Working for any big public company has its downside. With all those quarterly profit reports and the relentless scrutiny of shareholders, most employees operate under a generalized
sense of unease, with the knowledge that they’re always just a couple of bad moves away from an unplanned career change.
But some are worse than others.
If you’re among the lucky few who fall in with an up-and-coming firm charting out some new market niche, you may experience a temporary period of grace in which the normal laws of market economics are suspended. So long as your CEO can construct a somewhat plausible (and flexible) definition of “progress” or “improvement,” you’re in the clear. This quarter maybe it’s an 18 per cent rise in sales, next quarter it’s an improvement in operating cash flow excluding amortization. This keeps those pesky analysts and shareholders at bay, so the unwashed labour force can keep collecting paycheques in an atmosphere of temporary stability.
If, on the other hand, you work for an established company in a mature industry with uncertain prospects, you are not so lucky. You might consider yourself a model of productivity, a font of clever ideas, and a heck of a guy to have around at the Christmas party, but to the accounting department you are a cost centre and nothing more. You’re doomed to feel forever threatened, no matter what those quarterly reports say, because profits can always be higher, costs can always be lower.
Such is life for the poor ink-stained wretches toiling away for Can West MediaWorks—the income trust launched last year, and comprised of the big city newspapers like the Vancouver Sun, Calgary Herald and Ottawa Citizen, formerly known as the Southam chain. A couple of weeks ago, the trust reported its first set of quarterly results and a new era of anxiety began. On first blush, they looked pretty good: revenue up five per cent, cash flow of $47 million, good for a margin of around 15 per cent. Naturally, this wasn’t good enough.
The analysts saw only rising costs, and results that didn’t live up to their lofty expectations. MediaWorks CEO Peter Viner dutifully promised to do better, invoking the accountant’s favourite euphemism for blood on the floor. “We will increase our focus on cost containment,” he told analysts, and staff across the chain immediately began reviewing the layoff provisions in their union contracts. But don’t blame Viner. He’s caught between an irresistible force and an immovable object.
On one side he has Can West’s controlling Asper family, which has never met a cost that couldn’t benefit from a little more “containment.” No matter what the question, less money is always the preferred answer at CanWest. You’d think the company might have learned from its pain-threshold experiments at the National Post, but no. A few years back, the Aspers decided that the only way to improve the Post was to diminish its resources. They figured readers and advertisers loved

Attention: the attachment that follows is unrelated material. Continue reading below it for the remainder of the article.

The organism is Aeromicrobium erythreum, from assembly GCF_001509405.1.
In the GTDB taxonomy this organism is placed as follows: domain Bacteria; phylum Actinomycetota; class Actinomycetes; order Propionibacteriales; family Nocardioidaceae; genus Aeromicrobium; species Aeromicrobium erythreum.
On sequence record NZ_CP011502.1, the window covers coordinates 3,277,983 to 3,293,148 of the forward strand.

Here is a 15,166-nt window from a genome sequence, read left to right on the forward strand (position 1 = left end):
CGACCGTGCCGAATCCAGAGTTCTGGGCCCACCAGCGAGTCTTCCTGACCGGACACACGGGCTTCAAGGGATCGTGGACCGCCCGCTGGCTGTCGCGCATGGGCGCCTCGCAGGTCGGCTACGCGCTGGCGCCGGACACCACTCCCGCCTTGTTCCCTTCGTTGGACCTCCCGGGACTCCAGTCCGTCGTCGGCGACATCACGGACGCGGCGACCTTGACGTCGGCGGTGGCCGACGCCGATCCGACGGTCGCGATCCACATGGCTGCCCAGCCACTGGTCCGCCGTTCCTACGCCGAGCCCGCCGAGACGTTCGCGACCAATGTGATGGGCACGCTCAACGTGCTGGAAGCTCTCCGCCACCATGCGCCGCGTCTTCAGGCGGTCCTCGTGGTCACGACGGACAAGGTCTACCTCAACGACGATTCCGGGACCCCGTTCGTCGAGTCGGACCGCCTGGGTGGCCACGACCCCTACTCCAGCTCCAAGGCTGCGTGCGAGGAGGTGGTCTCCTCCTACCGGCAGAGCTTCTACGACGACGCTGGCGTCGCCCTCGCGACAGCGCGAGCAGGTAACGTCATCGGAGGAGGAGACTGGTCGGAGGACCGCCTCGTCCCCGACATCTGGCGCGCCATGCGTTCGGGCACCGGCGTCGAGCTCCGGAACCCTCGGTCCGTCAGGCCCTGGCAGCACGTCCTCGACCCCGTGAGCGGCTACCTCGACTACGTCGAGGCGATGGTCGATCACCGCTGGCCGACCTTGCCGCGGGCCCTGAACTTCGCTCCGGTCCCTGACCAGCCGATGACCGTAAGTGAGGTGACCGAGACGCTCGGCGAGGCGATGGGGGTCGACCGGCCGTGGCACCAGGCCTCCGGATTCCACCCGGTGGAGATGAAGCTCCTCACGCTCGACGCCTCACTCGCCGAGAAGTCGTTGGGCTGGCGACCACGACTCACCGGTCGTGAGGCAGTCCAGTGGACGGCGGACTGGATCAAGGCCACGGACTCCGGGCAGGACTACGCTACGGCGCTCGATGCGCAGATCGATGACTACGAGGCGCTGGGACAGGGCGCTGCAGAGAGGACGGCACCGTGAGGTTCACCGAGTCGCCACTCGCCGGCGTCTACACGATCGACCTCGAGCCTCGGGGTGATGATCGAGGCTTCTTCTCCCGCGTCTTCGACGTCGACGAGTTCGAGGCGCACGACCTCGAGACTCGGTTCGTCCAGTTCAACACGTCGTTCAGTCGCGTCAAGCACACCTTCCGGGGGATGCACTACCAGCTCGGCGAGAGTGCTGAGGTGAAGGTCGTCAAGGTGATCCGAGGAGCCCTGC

Papers have only one competitive advantage to rely on in the fight against a new media onslaught: journalists
the paper so much, they’d pay even more to get less of it. Every penny is now stretched until it screams, but profit remains elusive.
A similar approach has now scuppered Can West’s once-dominant position in prime time television. A few years back, rival CTV seized the advantage over Global, and shows no signs of giving it back. The legacy of CanWest’s parsimony was reflected in a 48 per cent drop in its Canadian TV profits in 2005, and Can West CEO Leonard Asper now figures it’ll take as long as five years to rebuild the shattered TV franchise.
And where is the runaway spending that Can West is now so determined to contain? Well, operating costs at the papers rose 10 per cent, while revenue rose just four. But more than a quarter of the increase was due to the start-up of two new publications: Dose and Metro. The company also launched new online classified sites and, like everybody, had to cope with higher fuel prices. Excluding those items, costs increased by less than seven per cent—hardly an alarming number for a company investing in its future and fending off a host of new technological competitors. But, as far as Bay Street is concerned, the game has changed and so have the expectations.
The day Can West assembled its most stable properties into a trust, nurturing and investment went out the window. They are now assets to be drained of value, like oil wells on the downside of their productive life, and quality is a luxury to be sacrificed on the altar of immediate cash flow. It’s not like we weren’t warned. Critics said the real danger of the income trust boom was not lost tax revenue, but the distortion of long-term business incentives, and now we have a case in point.
That has all sorts of sad implications for journalism, society, democracy, etc.— stuff that just isn’t in your average money manager’s vocabulary. Still, even if your only concern is getting a healthy return on capital, Can West’s track record ought to give pause. In an industry changing as fast as the media business, an overriding fixation on quarterly cash flow is a recipe for slow death. It has never been easier to get, for free, the kind of material newspapers sell, and advertisers are following the readers to the Internet. Papers
have only one competitive advantage with which to fight back against Google, Yahoo, Craigslist and a thousand other online services: real journalists, digging out exclusive information. In the end, the method of delivery is irrelevant, the best information wins.
Those who lose sight of this, by regarding reporters and editors as costs as opposed to assets, seal their own fate. Perhaps the suits on Bay Street have already written off the print business. That’s their prerogative. But newspaper proprietors ought to know better. M
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